Growing Star Fruit in Containers
By Laurelynn Martin and Byron Martin
Star Fruit is a juicy tropical fruit with a delicious tart flavor. The yellow fruit is 3-4" long with a waxy skin and 5 prominent ridges. A cross-section of the cut fruit looks like a 5-pointed star. Star Fruit is low in calories and low in sugar so it's an ideal fruit for the whole family to enjoy. When it's grown in the tropics, one Star Fruit tree can provide fruit for up to three families because of its prolific fruiting habit.
Where Star Fruit Grows
Star Fruit, or Averrhoa carambola. is a tropical fruiting tree in the oxalis family that's native to tropical Asia. Widely grown throughout the warmer areas of the world, it has little hardiness but can tolerate a light frost and temperatures into the high 20's for short periods. In general it needs temperatures above freezing to prevent plant damage.
Grown as a Potted Plant
As a northern container plant, it will survive in greenhouses or sunrooms during the winter months and it should be grown outside during the summer months. During the winter, night temperatures need to be kept well above freezing. Low temperatures will often lead to leaf drop and at times, the plant will almost completely defoliate. No worries though, the plants will recover once the warm temperatures return.
High temperatures bring out the best in Star Fruit plants. In the summer, it is an active grower, flowering and fruiting in abundance. In tropical regions, the plants will flower and fruit on and off, year-round. In the north, temperatures need to be at least 60° F for flowering to begin. Full sun is a requirement for the best flowering and fruit set.
Flowering & Fruit Set
Star Fruit will flower throughout most of the year. Fruit set is greatest during the summer when temperatures are in the 80°s or higher. Once the plant sets fruit, it often produces a heavy crop. As a potted plant, not all Star fruit are created equal. Although most varieties will fruit in containers, we have found that two are particularly adept at fruit production when grown as potted plants.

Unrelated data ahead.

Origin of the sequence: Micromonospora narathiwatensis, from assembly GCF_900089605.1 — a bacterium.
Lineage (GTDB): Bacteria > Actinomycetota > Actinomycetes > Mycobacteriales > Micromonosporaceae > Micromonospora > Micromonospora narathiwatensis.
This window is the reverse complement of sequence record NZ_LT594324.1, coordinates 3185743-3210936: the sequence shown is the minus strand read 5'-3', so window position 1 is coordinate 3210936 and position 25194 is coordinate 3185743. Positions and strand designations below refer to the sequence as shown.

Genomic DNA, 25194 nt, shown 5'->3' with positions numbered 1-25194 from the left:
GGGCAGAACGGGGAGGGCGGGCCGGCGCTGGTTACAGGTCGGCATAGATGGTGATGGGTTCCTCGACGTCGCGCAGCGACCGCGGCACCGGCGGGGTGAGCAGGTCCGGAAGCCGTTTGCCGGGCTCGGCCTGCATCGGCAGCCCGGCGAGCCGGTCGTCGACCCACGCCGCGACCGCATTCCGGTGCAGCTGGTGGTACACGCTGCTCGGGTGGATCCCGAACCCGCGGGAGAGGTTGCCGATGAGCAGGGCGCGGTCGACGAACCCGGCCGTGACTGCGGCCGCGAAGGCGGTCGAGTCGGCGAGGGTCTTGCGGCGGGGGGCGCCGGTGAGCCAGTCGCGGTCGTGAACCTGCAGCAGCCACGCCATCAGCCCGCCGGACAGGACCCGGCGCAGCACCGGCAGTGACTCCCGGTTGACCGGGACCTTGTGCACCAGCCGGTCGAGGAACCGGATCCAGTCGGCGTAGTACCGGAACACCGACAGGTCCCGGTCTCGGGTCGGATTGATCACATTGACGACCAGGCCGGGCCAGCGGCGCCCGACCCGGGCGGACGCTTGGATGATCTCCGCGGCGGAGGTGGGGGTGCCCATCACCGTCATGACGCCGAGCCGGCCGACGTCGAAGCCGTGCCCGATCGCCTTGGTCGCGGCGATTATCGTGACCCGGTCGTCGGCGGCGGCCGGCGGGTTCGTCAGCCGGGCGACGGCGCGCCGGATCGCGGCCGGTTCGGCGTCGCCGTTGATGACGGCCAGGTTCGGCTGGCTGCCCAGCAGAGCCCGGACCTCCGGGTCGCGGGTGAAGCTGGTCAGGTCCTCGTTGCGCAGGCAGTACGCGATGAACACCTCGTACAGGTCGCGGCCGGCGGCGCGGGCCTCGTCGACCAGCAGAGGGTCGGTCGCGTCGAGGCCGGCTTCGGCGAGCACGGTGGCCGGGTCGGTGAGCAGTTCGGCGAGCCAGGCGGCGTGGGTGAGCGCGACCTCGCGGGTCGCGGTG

'Maher Dwarf' and 'Dwarf Hawaiian' will both fruit and flower in 8-10" pots and can be maintained in containers for extended periods. 'Maher Dwarf' has small to medium size fruit and a 3' tall plant can produce a couple of dozen medium size fruit at a time. 'Dwarf Hawaiian' produces a larger fruit with a distinctly sweet flavor but only half as many on the same size tree. Generally, young grafted plants will begin blooming right away at 1.5' in height and the young tree will even bear a few fruit.
Prolific, pink flowers emerge in clusters off older wood. This characteristic allows for periodic pruning and shaping that doesn't restrict fruiting. For growing conditions in pots, the plant prefers a full sun exposure, although it can tolerate partial sun and it will still flower. Once the plant fills out in the pot, it needs frequent watering in warm, sunny weather. Drier soil does no harm and is even beneficial in promoting healthy roots but a severe wilt can the damage plant.
Feeding Container-Grown Star Fruit
Applications of a balanced fertilizer during the spring to fall growing season are needed for optimum fruit production. Slow release or organic granular fertilizers are a good choice and can be added to containers every few months.
On occasion, Star Fruit plants can show iron chlorosis, especially during the winter months. This exhibits as the interveinal yellowing of the young growth. This can be corrected with the addition of chelated iron as a foliar spray. The symptoms often disappear in the warm weather of summer.
The root system of Star Fruit is resilient and resistant to the root diseases that affect many plants in pots.
There are few insect problems with Star Fruit plants. Mealy bugs can feed on the plants and under dry conditions spider mites can cause problems but generally the plants are insect free and the fruit is not bothered by diseases or insects.
Star Fruit plants have an upward growth habit. Generally trees planted in the ground are pruned hard every year or two to maintain a manageable fruiting height. For dwarf varieties grown in containers, you should prune back the out-reaching branches. Do your pruning in late winter before spring growth starts in earnest. As the flowers form on both the young and older wood this pruning doesn't interrupt the fruiting cycle.